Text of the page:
How this can change your life: Most of us aren’t willing to explore possibilities unless we are challenged. In New Zealand, I could have never imagined enjoying riding the bus. But I loved it. It gave me time to think, work, or relax – without being stuck in traffic and stressing out. You may find that biking to work on nice days is a possibility after all. Or that carpooling may save you gas, repair costs, and give you social interaction.
Additional Resource: Tammy Strobel’s Rowdy Kittens Blog
Action #15: Intentionally negotiate something (10 – 25 minutes)
- Pick your target – Maybe there is already a new product or service you are in the market for. Otherwise, cable bills, credit card interest rates, and medical bills are always good targets. As a last resort, go find a local flea market.
- Call, approach, or visit your target – Call customer service or drive to the location of the item/service.
- Politely, but firmly ASK for what you want – Ask for a lower interest rate, ask for a discount on the portion of your medical bill not covered by insurance, ask for 40% off a service or item. What’s the absolute worst thing that could happen? Seriously?
- Walk away/hang up – Always be willing to walk away, there’s nothing wrong with that. If they can’t help you, hang up the phone. There… it’s over. You can breathe again.
How this can change your life: Negotiating is one of the most important life-long financial skills you can build. I’m not talking about the cheesy, take-advantage-of-people, type of negotiating.
Additional Resource: 27 Simple Ways to Become a Better Negotiator
Action #16: Cancel An Unused Credit Card (15-20 minutes)
- Call Customer Service – Turn your credit card around and call the number on the back. Alternatively, Google the customer service number.
- Tell them you’re calling to cancel the card – Do not yield, they will be trained to talk you into staying.
- Ask for a confirmation number or code – Before hanging up, get a confirmation code or number that verifies your card has been cancelled. Write it down.
- After 60 days, verify it’s been canceled – For extra security, pull your credit report and ensure it’s been closed. Recall customer service if needed. Provide confirmation code. Send a certified letter if they request it. 9 times out of 10 the first call will do the job – these are just extra steps to help in rare cases.
How this can change your life: Sure, canceling an unused credit card can temporarily lower your credit score. However, Courtney and I found this first process so empowering – we decided to cancel the rest of the credit cards in our life, as well. With no credit cards we are much more conscious of our spending, worry less about identity theft, miscellaneous fees, and account changes. By the way, our credit score has gone up since we canceled all our cards. Just pointing out a fact.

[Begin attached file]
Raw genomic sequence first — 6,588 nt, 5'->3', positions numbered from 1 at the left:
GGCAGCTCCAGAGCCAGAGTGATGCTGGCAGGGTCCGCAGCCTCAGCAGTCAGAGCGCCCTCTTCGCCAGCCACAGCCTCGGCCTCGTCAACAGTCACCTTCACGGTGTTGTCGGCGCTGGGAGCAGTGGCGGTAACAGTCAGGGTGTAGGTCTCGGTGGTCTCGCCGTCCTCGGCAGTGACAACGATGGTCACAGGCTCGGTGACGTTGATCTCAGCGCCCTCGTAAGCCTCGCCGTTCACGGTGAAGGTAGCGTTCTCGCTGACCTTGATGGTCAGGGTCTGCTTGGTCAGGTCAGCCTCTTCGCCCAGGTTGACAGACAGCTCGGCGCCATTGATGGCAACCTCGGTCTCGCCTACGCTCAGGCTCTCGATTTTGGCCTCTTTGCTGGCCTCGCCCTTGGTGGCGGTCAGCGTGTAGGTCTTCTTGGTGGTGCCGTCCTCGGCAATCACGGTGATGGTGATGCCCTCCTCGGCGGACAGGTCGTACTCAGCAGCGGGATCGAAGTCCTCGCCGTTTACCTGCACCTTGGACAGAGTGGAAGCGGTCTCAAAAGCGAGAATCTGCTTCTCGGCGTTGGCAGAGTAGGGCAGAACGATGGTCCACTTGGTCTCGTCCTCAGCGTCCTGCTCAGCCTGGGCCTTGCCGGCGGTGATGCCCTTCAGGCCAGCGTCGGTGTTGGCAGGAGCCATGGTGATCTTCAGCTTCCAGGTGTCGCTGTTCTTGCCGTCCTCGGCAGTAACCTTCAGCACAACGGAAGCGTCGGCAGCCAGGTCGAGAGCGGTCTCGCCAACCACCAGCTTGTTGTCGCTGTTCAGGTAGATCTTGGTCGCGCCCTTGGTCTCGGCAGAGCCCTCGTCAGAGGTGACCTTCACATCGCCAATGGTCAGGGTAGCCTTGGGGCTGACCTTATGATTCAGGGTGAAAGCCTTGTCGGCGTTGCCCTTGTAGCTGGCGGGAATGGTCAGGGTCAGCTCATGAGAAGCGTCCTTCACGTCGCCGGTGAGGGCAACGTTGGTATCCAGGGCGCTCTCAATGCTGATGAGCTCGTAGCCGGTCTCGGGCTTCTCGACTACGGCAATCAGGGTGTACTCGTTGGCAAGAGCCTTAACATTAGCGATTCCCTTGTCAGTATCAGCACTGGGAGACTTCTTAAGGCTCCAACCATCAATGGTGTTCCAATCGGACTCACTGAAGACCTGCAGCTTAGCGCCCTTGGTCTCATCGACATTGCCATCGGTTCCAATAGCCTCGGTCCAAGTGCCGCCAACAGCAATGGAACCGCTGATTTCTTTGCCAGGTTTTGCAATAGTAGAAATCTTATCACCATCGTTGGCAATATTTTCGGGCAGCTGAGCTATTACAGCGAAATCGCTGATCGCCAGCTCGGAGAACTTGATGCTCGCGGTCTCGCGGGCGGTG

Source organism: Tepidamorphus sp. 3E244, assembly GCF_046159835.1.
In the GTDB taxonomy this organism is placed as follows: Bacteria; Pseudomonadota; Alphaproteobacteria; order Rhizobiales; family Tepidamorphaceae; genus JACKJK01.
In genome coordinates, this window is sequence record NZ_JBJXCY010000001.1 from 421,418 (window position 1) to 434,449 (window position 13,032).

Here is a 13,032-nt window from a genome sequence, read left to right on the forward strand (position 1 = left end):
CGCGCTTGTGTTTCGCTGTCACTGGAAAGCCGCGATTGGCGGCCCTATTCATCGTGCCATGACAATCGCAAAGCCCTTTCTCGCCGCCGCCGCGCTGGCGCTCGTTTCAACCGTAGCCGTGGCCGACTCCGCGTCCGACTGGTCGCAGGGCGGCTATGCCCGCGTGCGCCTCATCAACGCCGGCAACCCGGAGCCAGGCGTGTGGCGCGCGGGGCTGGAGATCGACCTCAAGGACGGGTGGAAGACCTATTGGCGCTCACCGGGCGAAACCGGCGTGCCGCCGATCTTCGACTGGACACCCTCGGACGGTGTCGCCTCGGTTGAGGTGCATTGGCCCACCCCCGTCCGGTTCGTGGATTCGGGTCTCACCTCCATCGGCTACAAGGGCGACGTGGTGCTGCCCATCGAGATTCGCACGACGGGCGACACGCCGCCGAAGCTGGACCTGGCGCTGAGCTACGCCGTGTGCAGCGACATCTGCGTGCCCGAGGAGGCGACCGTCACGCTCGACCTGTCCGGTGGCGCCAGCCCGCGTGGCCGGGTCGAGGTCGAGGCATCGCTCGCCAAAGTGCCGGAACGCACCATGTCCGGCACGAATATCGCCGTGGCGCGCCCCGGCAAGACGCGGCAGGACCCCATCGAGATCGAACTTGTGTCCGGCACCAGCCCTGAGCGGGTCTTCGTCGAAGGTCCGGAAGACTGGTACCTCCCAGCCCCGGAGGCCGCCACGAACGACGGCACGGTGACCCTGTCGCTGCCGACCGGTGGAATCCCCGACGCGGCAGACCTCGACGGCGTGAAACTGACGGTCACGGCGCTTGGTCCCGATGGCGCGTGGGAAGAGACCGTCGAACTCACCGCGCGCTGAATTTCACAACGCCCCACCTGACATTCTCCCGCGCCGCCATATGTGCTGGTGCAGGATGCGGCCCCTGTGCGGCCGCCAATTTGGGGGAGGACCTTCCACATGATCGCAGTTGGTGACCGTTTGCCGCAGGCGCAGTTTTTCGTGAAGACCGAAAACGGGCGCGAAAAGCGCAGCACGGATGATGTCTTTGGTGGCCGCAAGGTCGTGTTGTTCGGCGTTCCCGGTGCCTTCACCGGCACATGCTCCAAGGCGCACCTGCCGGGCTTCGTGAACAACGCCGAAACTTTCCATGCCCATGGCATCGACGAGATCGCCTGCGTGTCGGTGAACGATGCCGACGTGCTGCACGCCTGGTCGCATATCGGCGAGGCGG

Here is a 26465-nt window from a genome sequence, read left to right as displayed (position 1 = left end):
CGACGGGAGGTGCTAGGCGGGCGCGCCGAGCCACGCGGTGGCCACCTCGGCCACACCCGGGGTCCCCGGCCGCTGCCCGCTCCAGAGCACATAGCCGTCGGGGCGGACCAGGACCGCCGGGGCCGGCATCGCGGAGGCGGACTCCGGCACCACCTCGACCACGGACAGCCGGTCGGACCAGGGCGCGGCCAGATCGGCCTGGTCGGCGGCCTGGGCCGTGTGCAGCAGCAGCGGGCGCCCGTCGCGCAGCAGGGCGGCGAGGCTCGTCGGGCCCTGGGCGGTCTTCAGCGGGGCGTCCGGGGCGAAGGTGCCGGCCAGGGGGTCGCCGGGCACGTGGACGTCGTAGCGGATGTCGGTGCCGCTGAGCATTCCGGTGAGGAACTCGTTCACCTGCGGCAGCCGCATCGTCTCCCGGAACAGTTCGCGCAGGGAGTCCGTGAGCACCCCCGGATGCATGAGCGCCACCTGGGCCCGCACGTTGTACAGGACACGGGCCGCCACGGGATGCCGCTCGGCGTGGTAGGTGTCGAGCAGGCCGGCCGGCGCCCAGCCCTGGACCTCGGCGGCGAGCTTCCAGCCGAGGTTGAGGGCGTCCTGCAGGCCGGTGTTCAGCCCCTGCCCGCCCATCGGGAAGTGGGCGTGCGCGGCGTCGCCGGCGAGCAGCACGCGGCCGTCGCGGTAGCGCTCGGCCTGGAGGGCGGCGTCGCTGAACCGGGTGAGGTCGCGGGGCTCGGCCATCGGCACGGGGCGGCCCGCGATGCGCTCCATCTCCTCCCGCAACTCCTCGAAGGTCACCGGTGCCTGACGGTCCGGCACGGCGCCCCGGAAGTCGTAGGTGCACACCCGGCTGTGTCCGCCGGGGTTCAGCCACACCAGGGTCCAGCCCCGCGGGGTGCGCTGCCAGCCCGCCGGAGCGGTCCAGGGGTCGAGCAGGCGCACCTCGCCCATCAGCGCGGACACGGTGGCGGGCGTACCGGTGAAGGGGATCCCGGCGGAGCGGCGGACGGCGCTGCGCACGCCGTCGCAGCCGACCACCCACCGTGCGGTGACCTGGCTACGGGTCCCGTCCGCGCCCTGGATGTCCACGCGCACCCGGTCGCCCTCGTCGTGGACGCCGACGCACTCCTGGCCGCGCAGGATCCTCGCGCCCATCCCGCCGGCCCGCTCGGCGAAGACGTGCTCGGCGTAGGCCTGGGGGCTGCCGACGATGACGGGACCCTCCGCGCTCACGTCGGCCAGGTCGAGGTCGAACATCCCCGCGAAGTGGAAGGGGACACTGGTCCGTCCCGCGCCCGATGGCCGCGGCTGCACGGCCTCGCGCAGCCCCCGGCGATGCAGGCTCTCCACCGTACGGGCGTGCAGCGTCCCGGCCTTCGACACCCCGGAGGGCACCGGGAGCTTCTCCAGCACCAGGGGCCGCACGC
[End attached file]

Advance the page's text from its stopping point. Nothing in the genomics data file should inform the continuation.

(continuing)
Additional Resource: I know this is a controversial topic. Here’s a break down of the pros and cons of canceling a credit card that I wrote over two years ago. Read this for more perspective.
Action #17: Arrange a coffee or lunch meeting with a person you look up to financially (5-10 minutes)
- Brainstorm 3 people whom you respect when it comes to money – Don’t pick people who “seem” rich – this can often be an illusion. Pick people who you know have solid financial habits – or even better – people who’ve recently turned around a bad situation.
- Ask them to meet you for coffee or lunch – Call them up and be 100% honest. Tell them you respect how they handle financial issues and were wondering if they’d spend 20-30 minutes mentoring you on how they got started.
- Create a list of questions – You don’t have to read from a piece of paper – but it’s important to plan out some great questions to ask during the conversation. Ask about their personal experience and do 5 times as much listening as you do talking.
How this can change your life: Finding and surrounding yourself with positive influences is absolutely key to accomplishing any financial goal. A mentor that can help you with both inspiration and advice will be invaluable to you as you proceed.
Action #18: Understand your “Big Why” (15-20 minutes)
- Watch this video – Yes, that’s my video – and yes I think it’s awesome. Watch the full thing, first. Alternatively, find someone who helps inspire you to go deeper with your reasoning.
- Download the worksheets – To the right of the video, there are worksheets with examples. Download, print, and fill them out.
- Tape your “Big Why” on the refrigerator – Once you have a clear, emotional answer to what really motivates you (deep down) – paste it on your refrigerator. Heck, put it in front of your computer or on the wall of your bedroom. Anywhere that’ll remind you.
How this can change your life: All the step-by-step instructions in the world won’t help you – unless you’re clear about what is really driving the change or goals. All to often, we stay at the surface. We don’t just “want more money” we want what the money will bring us. Going deeper will provide you the extra momentum to overcome the dips in the journey.
Additional Resource: Understanding What Really Motivates You (Deep Down)
Action #19: Read 3 chapters from a personal finance book (25-45 minutes)
- Find a book that most closely speaks to you – Read reviews, websites, or pick from my suggestions below.
- Buy, order, or borrow the book – It’s ok to pay for education. However, you may be able to borrow these books from a friend or your local library. However you do it, obtain the book!